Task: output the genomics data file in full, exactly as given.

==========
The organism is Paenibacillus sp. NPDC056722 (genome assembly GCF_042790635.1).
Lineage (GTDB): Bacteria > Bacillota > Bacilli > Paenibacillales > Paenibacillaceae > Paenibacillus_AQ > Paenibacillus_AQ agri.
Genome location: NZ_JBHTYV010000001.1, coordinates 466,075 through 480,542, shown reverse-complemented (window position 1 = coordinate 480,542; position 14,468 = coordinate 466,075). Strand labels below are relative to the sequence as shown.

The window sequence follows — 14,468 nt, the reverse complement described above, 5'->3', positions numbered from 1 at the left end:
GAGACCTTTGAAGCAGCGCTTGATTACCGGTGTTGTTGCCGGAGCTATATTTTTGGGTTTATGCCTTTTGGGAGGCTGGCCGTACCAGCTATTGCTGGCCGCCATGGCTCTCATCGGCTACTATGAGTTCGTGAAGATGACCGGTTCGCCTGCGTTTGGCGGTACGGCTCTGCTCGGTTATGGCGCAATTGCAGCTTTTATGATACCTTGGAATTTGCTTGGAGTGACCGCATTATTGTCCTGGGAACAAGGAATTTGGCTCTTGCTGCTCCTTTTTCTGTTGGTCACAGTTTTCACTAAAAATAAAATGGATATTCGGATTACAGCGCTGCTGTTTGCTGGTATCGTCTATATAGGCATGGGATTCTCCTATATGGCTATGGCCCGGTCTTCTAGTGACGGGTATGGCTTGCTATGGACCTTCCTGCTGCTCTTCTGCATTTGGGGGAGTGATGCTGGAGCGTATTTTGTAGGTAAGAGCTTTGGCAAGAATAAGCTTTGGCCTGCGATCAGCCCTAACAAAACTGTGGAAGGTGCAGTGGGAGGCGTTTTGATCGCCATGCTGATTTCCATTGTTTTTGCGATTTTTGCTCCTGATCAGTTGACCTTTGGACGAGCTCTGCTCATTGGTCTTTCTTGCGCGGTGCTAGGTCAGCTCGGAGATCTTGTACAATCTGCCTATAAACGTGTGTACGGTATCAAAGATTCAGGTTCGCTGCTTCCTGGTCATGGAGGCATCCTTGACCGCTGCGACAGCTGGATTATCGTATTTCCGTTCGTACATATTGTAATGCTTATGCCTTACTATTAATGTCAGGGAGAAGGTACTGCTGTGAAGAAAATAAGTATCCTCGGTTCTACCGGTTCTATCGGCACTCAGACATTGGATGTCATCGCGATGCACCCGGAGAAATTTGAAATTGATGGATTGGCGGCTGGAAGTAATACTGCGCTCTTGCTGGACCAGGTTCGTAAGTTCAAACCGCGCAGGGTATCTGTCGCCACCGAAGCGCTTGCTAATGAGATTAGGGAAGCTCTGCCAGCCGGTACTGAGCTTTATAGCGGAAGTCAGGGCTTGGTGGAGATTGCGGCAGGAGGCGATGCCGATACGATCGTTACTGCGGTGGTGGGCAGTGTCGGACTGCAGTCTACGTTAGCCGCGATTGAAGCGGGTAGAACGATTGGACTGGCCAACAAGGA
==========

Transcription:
The organism is Paenibacillus sp. NPDC056722 (genome assembly GCF_042790635.1).
Lineage (GTDB): Bacteria > Bacillota > Bacilli > Paenibacillales > Paenibacillaceae > Paenibacillus_AQ > Paenibacillus_AQ agri.
Genome location: NZ_JBHTYV010000001.1, coordinates 466,075 through 480,542, shown reverse-complemented (window position 1 = coordinate 480,542; position 14,468 = coordinate 466,075). Strand labels below are relative to the sequence as shown.

The window sequence follows — 14,468 nt, the reverse complement described above, 5'->3', positions numbered from 1 at the left end:
GAGACCTTTGAAGCAGCGCTTGATTACCGGTGTTGTTGCCGGAGCTATATTTTTGGGTTTATGCCTTTTGGGAGGCTGGCCGTACCAGCTATTGCTGGCCGCCATGGCTCTCATCGGCTACTATGAGTTCGTGAAGATGACCGGTTCGCCTGCGTTTGGCGGTACGGCTCTGCTCGGTTATGGCGCAATTGCAGCTTTTATGATACCTTGGAATTTGCTTGGAGTGACCGCATTATTGTCCTGGGAACAAGGAATTTGGCTCTTGCTGCTCCTTTTTCTGTTGGTCACAGTTTTCACTAAAAATAAAATGGATATTCGGATTACAGCGCTGCTGTTTGCTGGTATCGTCTATATAGGCATGGGATTCTCCTATATGGCTATGGCCCGGTCTTCTAGTGACGGGTATGGCTTGCTATGGACCTTCCTGCTGCTCTTCTGCATTTGGGGGAGTGATGCTGGAGCGTATTTTGTAGGTAAGAGCTTTGGCAAGAATAAGCTTTGGCCTGCGATCAGCCCTAACAAAACTGTGGAAGGTGCAGTGGGAGGCGTTTTGATCGCCATGCTGATTTCCATTGTTTTTGCGATTTTTGCTCCTGATCAGTTGACCTTTGGACGAGCTCTGCTCATTGGTCTTTCTTGCGCGGTGCTAGGTCAGCTCGGAGATCTTGTACAATCTGCCTATAAACGTGTGTACGGTATCAAAGATTCAGGTTCGCTGCTTCCTGGTCATGGAGGCATCCTTGACCGCTGCGACAGCTGGATTATCGTATTTCCGTTCGTACATATTGTAATGCTTATGCCTTACTATTAATGTCAGGGAGAAGGTACTGCTGTGAAGAAAATAAGTATCCTCGGTTCTACCGGTTCTATCGGCACTCAGACATTGGATGTCATCGCGATGCACCCGGAGAAATTTGAAATTGATGGATTGGCGGCTGGAAGTAATACTGCGCTCTTGCTGGACCAGGTTCGTAAGTTCAAACCGCGCAGGGTATCTGTCGCCACCGAAGCGCTTGCTAATGAGATTAGGGAAGCTCTGCCAGCCGGTACTGAGCTTTATAGCGGAAGTCAGGGCTTGGTGGAGATTGCGGCAGGAGGCGATGCCGATACGATCGTTACTGCGGTGGTGGGCAGTGTCGGACTGCAGTCTACGTTAGCCGCGATTGAAGCGGGTAGAACGATTGGACTGGCCAACAAGGA